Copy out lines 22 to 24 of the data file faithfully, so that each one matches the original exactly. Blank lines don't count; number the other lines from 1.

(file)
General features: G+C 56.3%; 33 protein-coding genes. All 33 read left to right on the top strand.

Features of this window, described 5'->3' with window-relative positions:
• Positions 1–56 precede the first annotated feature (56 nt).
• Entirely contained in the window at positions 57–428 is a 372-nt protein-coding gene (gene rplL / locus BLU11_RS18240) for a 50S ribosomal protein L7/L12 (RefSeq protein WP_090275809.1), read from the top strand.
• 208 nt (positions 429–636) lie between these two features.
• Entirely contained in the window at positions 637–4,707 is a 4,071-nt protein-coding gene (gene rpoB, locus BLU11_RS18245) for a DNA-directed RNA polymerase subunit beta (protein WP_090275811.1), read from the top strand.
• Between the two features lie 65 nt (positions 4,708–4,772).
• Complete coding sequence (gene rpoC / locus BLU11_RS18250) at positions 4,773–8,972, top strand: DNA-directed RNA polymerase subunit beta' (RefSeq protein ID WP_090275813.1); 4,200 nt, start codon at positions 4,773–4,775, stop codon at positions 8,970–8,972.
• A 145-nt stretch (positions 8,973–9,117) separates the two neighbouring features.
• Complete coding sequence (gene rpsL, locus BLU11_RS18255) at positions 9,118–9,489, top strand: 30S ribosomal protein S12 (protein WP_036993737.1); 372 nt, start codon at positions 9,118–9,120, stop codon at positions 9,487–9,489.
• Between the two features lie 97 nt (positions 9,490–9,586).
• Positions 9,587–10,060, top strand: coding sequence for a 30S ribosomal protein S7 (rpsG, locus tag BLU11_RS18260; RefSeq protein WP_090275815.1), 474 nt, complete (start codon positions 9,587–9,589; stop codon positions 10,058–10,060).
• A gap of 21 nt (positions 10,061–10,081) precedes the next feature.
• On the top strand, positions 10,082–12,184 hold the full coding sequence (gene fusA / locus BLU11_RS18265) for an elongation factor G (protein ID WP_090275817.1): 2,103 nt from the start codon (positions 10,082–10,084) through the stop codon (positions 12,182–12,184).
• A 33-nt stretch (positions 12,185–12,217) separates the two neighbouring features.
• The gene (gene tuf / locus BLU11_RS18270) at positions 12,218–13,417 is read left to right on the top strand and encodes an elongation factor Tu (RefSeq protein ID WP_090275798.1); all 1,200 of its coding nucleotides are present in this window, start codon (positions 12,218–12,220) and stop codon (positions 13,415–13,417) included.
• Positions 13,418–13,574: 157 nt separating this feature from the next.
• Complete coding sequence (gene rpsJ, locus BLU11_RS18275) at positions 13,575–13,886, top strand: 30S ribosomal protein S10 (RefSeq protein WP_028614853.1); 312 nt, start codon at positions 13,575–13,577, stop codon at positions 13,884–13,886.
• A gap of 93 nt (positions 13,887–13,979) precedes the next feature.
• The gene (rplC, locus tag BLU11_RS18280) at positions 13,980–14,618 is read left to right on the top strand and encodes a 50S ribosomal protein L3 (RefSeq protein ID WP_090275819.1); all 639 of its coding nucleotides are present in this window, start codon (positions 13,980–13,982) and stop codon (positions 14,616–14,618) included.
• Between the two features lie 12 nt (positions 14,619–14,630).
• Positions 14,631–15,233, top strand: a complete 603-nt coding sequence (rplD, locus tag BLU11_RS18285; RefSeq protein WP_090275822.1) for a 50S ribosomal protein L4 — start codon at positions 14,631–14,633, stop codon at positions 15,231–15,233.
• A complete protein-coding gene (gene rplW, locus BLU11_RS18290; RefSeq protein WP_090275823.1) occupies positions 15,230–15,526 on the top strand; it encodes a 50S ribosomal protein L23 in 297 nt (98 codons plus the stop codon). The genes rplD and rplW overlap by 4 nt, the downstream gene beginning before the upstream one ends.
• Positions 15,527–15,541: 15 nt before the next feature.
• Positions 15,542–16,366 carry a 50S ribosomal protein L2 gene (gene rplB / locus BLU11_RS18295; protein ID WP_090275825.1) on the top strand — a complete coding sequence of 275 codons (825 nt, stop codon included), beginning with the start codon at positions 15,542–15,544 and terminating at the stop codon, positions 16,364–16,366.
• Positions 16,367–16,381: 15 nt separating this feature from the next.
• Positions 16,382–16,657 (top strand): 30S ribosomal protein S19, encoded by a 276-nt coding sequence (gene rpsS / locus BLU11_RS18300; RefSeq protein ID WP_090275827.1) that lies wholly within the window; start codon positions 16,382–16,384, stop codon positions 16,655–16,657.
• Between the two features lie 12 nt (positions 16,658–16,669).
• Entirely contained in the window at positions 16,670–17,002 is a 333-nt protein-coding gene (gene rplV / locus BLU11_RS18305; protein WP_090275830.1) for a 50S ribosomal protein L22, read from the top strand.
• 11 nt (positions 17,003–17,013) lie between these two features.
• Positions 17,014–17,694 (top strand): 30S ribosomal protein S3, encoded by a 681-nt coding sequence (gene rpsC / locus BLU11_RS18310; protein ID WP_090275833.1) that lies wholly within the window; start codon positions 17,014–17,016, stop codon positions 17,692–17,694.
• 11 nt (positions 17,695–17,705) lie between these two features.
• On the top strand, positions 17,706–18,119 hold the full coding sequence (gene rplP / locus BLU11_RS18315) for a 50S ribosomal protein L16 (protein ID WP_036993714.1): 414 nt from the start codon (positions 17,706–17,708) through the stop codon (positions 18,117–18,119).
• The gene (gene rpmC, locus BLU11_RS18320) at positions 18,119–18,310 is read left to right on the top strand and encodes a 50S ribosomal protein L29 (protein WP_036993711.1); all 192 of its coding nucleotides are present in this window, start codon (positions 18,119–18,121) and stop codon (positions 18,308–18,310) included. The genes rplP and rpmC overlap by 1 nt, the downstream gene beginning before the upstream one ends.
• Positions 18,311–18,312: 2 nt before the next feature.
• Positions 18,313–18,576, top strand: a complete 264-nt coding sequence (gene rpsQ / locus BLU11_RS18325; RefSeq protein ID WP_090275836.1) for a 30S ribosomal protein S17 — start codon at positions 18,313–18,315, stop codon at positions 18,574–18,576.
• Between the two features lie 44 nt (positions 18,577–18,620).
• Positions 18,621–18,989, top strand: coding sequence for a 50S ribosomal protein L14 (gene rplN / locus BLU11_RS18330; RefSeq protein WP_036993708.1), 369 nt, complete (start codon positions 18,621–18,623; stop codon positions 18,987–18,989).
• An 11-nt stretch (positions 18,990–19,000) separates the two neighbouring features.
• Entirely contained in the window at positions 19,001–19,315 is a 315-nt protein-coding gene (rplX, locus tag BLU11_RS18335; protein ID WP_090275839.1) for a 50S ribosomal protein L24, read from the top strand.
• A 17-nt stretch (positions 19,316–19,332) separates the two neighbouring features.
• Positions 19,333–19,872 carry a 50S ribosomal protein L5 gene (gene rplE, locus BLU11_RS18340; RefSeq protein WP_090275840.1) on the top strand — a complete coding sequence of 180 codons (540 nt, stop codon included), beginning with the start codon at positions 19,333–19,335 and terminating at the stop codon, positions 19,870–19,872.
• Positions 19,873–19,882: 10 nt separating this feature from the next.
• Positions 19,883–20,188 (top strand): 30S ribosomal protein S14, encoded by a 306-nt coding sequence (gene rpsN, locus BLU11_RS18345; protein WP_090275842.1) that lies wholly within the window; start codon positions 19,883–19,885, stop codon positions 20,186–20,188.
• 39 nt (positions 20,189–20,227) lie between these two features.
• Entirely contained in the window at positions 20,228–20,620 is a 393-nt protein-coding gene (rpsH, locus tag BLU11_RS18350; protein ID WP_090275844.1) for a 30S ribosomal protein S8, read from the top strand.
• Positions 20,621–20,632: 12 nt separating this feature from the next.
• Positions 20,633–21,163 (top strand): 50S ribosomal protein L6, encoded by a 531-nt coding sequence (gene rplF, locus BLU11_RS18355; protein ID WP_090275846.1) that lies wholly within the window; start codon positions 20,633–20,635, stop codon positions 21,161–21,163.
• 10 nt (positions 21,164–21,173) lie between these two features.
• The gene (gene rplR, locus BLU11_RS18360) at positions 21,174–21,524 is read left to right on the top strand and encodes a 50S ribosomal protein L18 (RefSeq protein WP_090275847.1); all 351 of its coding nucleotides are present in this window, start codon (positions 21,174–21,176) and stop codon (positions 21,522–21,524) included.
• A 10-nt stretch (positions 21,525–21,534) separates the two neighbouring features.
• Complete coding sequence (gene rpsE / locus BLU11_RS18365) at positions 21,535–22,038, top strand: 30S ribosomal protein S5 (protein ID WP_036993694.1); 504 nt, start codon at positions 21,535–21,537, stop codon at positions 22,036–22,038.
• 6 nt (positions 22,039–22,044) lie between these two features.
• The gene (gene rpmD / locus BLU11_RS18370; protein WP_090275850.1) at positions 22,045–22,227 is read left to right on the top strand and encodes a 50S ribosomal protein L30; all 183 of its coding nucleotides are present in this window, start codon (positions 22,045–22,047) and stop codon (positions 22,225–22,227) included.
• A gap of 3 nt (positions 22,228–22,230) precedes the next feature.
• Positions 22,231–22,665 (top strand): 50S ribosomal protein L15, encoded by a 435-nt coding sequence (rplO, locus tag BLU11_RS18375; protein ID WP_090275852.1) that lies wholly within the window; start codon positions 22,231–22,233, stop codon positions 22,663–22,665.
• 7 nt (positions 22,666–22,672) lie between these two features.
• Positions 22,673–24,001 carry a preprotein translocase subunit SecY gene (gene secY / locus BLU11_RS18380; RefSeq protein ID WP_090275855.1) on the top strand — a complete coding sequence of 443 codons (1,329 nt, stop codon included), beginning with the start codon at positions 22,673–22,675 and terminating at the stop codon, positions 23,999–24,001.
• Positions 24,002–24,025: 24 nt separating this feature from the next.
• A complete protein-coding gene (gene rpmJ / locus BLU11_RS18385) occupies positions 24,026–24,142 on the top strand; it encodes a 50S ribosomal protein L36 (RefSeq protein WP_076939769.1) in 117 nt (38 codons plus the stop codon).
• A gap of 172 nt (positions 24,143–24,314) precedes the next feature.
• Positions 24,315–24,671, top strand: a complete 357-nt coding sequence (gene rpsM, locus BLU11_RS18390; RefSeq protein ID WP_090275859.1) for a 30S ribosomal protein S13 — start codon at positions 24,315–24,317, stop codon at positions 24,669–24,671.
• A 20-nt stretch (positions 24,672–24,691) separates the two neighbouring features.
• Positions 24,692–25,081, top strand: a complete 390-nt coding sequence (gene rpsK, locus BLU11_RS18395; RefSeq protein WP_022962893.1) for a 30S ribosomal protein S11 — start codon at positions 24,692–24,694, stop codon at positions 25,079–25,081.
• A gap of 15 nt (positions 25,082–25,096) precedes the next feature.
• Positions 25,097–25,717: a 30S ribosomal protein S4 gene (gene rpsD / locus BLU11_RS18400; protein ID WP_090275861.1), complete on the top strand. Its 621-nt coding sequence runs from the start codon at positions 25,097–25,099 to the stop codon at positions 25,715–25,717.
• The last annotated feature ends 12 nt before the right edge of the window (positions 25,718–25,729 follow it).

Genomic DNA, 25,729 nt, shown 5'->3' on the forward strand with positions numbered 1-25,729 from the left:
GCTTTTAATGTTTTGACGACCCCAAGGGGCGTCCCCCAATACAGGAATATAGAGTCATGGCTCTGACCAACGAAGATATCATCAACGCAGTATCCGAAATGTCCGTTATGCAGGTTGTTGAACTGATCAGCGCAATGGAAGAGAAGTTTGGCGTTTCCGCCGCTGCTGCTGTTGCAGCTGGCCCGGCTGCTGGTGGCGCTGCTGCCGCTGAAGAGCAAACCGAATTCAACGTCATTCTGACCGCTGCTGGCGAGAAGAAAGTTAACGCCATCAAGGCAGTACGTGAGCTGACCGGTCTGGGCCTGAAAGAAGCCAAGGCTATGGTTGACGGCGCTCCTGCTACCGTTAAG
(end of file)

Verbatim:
• Positions 14,631–15,233, top strand: a complete 603-nt coding sequence (rplD, locus tag BLU11_RS18285; RefSeq protein WP_090275822.1) for a 50S ribosomal protein L4 — start codon at positions 14,631–14,633, stop codon at positions 15,231–15,233.
• A complete protein-coding gene (gene rplW, locus BLU11_RS18290; RefSeq protein WP_090275823.1) occupies positions 15,230–15,526 on the top strand; it encodes a 50S ribosomal protein L23 in 297 nt (98 codons plus the stop codon). The genes rplD and rplW overlap by 4 nt, the downstream gene beginning before the upstream one ends.
• Positions 15,527–15,541: 15 nt before the next feature.